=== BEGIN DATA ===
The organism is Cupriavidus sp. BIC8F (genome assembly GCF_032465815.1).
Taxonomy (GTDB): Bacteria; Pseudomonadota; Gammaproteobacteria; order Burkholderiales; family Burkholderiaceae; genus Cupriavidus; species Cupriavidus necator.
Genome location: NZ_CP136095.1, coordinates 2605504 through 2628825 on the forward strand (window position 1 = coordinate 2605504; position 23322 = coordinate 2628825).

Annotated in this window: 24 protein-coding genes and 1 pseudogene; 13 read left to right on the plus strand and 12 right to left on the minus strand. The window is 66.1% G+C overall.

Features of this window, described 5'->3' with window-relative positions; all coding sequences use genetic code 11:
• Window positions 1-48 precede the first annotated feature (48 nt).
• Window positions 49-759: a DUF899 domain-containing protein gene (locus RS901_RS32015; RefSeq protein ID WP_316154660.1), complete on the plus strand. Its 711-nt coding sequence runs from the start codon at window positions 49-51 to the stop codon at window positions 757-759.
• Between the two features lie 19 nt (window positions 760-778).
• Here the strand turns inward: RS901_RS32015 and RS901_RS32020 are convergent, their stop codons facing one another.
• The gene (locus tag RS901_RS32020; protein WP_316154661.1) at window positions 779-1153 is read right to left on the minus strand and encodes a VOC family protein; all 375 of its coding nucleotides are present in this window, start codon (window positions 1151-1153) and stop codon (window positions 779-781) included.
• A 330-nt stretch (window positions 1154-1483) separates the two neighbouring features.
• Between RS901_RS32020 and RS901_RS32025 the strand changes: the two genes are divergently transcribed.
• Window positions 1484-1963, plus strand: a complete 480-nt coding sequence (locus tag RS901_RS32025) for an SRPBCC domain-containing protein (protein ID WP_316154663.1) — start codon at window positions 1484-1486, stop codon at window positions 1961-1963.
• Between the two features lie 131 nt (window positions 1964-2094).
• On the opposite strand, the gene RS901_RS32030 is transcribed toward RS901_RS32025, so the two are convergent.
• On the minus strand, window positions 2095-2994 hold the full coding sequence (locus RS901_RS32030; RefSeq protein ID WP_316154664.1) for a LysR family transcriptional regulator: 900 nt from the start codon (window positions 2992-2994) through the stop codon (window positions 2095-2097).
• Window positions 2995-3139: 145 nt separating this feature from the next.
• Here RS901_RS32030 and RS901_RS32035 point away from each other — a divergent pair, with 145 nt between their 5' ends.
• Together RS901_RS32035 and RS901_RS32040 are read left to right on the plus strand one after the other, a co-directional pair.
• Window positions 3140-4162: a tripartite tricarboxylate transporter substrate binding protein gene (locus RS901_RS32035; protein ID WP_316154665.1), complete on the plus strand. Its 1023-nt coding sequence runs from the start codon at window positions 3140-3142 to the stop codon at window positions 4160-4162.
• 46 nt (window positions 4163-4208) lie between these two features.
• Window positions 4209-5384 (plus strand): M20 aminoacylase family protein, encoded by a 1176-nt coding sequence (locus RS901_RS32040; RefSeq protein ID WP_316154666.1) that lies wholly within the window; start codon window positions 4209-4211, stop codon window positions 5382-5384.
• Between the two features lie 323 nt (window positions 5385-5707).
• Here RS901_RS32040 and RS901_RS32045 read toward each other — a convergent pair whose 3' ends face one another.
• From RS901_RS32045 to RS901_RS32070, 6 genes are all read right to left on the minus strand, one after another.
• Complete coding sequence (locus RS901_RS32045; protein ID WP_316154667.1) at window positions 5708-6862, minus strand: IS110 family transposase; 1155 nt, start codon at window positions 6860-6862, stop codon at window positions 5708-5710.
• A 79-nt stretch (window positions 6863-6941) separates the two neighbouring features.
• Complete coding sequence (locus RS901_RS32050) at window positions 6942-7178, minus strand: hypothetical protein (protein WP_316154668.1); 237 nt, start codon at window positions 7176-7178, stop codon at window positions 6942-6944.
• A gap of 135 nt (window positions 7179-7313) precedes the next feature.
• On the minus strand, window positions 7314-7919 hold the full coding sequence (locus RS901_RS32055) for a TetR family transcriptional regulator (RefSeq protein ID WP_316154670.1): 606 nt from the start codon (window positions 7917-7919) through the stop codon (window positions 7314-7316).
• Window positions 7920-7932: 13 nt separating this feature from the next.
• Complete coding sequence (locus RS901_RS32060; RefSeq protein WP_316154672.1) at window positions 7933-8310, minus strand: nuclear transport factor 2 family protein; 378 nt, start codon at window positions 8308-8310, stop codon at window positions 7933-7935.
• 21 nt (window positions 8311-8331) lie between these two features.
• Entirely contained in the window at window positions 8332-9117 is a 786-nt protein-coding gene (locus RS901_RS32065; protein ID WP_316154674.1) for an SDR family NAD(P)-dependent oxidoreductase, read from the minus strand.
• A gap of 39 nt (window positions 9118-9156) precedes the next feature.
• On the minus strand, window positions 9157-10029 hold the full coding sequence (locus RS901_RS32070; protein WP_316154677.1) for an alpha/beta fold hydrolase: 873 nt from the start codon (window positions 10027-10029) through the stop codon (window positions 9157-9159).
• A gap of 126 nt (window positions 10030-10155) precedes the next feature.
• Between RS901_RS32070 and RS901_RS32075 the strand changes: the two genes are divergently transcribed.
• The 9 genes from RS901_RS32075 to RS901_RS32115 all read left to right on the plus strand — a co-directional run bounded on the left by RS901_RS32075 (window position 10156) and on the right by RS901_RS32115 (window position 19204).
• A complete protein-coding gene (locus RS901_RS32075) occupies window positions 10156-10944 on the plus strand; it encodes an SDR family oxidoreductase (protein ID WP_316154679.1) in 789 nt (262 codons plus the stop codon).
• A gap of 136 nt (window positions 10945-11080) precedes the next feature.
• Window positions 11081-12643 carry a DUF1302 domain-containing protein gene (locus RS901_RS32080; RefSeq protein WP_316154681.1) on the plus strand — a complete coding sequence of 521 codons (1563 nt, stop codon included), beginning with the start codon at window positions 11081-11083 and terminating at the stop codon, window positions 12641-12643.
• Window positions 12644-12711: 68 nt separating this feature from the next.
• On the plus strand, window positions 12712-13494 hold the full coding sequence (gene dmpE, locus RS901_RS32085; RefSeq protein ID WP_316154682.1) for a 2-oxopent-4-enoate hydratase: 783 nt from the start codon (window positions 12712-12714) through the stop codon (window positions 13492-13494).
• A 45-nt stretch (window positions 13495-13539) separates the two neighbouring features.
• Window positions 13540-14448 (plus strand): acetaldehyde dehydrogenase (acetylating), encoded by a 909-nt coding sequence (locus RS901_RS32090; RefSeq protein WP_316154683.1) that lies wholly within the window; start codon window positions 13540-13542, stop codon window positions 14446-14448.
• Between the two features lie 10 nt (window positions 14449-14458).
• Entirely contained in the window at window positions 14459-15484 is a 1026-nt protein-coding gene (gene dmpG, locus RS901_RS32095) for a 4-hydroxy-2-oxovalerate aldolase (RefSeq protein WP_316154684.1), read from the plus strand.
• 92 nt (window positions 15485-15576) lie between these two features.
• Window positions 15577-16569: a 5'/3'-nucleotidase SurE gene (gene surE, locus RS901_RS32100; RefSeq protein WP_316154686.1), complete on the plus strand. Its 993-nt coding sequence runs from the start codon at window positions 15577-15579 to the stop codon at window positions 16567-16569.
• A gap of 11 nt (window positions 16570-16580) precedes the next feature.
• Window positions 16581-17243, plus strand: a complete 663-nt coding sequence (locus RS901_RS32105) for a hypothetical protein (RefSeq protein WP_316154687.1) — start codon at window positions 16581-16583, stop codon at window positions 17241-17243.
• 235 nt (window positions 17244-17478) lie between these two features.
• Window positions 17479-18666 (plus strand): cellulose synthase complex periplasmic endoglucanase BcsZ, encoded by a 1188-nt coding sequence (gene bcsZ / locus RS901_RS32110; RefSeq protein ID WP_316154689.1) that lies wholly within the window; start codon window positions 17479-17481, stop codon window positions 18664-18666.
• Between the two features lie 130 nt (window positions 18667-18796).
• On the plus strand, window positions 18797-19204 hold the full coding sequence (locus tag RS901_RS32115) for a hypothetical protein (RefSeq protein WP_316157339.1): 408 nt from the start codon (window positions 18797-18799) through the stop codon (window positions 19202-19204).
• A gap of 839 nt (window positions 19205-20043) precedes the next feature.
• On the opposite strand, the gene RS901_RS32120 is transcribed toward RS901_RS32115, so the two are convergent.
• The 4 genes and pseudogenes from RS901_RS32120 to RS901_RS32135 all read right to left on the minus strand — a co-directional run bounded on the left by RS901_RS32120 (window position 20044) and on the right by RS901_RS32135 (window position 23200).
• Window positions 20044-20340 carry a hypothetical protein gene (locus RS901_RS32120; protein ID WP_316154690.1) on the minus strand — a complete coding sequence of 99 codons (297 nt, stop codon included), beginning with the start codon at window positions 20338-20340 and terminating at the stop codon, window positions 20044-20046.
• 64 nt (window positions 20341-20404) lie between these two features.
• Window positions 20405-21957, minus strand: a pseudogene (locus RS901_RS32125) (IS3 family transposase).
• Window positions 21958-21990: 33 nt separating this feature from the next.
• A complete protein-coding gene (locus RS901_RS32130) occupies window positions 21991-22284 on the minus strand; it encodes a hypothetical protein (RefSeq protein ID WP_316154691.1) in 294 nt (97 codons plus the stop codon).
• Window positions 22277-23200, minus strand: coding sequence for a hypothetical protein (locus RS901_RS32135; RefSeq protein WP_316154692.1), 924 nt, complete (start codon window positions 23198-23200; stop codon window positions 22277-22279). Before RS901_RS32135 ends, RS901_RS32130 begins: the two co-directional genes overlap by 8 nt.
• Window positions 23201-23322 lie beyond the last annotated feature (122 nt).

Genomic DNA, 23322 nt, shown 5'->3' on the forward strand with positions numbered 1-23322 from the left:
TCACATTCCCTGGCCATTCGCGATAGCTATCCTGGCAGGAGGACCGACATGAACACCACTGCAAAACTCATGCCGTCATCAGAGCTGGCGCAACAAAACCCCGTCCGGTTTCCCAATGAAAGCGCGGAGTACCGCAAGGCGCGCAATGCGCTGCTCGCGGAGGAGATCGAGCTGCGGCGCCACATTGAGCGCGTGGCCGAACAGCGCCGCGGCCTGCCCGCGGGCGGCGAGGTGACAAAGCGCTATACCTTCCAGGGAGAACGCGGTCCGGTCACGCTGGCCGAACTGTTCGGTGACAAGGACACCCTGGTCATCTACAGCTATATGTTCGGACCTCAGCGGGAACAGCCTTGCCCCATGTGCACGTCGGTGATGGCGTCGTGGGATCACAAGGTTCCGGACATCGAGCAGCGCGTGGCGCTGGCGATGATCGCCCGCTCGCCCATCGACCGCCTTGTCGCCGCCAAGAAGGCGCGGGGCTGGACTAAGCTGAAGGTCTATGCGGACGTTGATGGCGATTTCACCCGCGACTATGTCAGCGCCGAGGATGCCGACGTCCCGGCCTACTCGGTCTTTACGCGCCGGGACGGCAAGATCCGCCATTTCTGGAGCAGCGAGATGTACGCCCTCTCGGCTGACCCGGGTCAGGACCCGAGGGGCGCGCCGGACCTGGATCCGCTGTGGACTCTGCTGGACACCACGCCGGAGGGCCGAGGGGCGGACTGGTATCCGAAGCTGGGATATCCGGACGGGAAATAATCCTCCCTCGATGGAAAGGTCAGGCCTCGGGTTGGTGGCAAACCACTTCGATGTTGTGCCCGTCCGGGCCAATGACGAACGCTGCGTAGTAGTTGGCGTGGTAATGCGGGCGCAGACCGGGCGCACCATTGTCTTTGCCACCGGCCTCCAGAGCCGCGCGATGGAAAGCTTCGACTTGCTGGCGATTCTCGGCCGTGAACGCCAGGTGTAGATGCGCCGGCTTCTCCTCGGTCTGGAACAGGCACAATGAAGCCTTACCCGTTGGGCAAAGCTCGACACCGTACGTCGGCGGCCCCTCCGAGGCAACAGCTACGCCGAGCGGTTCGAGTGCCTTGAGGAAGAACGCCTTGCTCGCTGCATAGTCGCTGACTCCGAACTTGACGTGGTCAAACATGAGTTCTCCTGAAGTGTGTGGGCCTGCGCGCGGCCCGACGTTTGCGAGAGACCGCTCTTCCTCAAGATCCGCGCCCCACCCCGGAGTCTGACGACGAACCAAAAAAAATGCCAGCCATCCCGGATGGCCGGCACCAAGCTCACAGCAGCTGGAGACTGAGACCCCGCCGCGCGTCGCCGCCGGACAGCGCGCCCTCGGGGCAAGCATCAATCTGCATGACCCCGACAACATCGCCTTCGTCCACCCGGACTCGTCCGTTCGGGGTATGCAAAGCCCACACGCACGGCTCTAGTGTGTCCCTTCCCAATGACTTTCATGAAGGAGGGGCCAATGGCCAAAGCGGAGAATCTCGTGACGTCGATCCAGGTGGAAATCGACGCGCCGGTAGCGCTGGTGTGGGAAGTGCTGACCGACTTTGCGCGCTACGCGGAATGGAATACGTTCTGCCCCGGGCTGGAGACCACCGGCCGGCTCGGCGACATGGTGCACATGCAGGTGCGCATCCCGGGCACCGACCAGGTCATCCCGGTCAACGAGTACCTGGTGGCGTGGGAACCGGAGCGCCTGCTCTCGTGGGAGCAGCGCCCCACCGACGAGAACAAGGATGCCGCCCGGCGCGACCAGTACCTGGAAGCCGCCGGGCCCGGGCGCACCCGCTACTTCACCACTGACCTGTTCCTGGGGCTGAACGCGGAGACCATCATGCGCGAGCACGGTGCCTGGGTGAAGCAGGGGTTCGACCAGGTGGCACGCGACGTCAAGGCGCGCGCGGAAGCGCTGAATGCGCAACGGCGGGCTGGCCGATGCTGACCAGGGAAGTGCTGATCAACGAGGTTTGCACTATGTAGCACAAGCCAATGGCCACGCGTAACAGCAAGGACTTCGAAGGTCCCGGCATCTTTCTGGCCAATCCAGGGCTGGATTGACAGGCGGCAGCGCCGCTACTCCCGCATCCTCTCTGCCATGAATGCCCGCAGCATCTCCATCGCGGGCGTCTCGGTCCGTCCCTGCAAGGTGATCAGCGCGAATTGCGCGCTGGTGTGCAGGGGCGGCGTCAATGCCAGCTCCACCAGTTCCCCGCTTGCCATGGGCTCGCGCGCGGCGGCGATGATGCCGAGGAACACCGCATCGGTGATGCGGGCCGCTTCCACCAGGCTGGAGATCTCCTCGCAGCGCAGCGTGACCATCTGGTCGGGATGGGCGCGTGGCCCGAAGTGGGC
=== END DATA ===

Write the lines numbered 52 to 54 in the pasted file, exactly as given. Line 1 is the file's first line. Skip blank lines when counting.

• Window positions 16581-17243, plus strand: a complete 663-nt coding sequence (locus RS901_RS32105) for a hypothetical protein (RefSeq protein WP_316154687.1) — start codon at window positions 16581-16583, stop codon at window positions 17241-17243.
• 235 nt (window positions 17244-17478) lie between these two features.
• Window positions 17479-18666 (plus strand): cellulose synthase complex periplasmic endoglucanase BcsZ, encoded by a 1188-nt coding sequence (gene bcsZ / locus RS901_RS32110; RefSeq protein ID WP_316154689.1) that lies wholly within the window; start codon window positions 17479-17481, stop codon window positions 18664-18666.